The other day, the Deputy Minister of Culture and Information Policy of Ukraine, Kateryna Chuyeva, spoke online at the 17th meeting of the Committee for the Protection of Cultural Property in the Event of Armed Conflict, where Ukraine is a member state. The meeting was held at the UNESCO headquarters in Paris.
A separate block of discussion was devoted to the preservation of cultural heritage in Ukraine. It included the report of the UNESCO Secretariat on already implemented and planned activities, the speech of the Ukrainian side, a statement from the group of countries-friends of Ukraine, and comments of the meeting participants.
“Today we have information about the damage or destruction of up to 1,000 sites of cultural heritage and cultural infrastructure. The figures will be verified by the end of the year, as monitoring has also begun in the de-occupied territories in the south and east of the country. Dozens of buildings of Ukrainian museums, libraries, and art schools now have damaged roofs and broken windows, or are destroyed,” said Kateryna Chuyeva in her speech.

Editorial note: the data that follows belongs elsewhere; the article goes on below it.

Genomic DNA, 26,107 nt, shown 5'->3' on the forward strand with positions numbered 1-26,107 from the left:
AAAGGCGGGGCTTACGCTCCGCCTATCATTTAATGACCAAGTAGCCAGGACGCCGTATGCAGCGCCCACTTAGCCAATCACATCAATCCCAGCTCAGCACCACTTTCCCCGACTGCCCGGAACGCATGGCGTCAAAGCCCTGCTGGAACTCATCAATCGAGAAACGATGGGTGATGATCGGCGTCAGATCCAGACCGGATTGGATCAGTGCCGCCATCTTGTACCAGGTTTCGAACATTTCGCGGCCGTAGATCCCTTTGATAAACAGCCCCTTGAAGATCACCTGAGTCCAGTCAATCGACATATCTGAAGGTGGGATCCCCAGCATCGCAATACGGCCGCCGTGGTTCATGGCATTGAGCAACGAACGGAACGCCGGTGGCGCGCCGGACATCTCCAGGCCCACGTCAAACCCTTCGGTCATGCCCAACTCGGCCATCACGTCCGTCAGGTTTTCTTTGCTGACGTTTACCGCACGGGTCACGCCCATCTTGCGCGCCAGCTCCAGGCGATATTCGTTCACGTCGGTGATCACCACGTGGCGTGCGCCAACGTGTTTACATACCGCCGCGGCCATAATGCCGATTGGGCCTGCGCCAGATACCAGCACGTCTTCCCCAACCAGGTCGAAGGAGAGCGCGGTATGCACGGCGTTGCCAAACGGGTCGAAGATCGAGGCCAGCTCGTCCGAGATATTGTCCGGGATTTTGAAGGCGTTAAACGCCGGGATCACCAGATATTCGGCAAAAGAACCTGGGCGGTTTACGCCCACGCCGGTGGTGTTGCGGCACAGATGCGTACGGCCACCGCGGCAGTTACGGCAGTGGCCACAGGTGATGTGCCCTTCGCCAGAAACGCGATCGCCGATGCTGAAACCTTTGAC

The Deputy Minister emphasized that with the onset of winter and russian attacks on critical infrastructure, Ukrainian cultural institutions throughout the country, in particular, museums, libraries and archives, remain without heating and electricity, and need assistance. In addition, Kateryna Chuyeva reminded the audience that there are 7 UNESCO World Heritage sites in Ukraine, and 17 more sites are included in the Tentative List of World Cultural Heritage. Now they are all under threat.
The Deputy Minister called on the Committee to take active action, underling that Ukraine is ready to share its experience and work together with the participating countries on improving mechanisms of responsibility for violations of international humanitarian law, in particular, in the field of cultural heritage.
In turn, the Committee called on the participating states to continue to make financial contributions and provide equipment for the protection and restoration of cultural heritage during the war, in order to strengthen UNESCO’s activities in Ukraine, and appealed to UNESCO to continue providing all necessary assistance to Ukraine. In addition, the Committee approved the reallocation of $50,000 for the Secretariat’s purchase and delivery of equipment for the protection of cultural property in Ukraine.
It should be reminded that the Committee for the Protection of Cultural Property in the Event of Armed Conflict consists of twelve member states of the Second Protocol to the 1954 Hague Convention on the Protection of Cultural Property in the Event of Armed Conflict.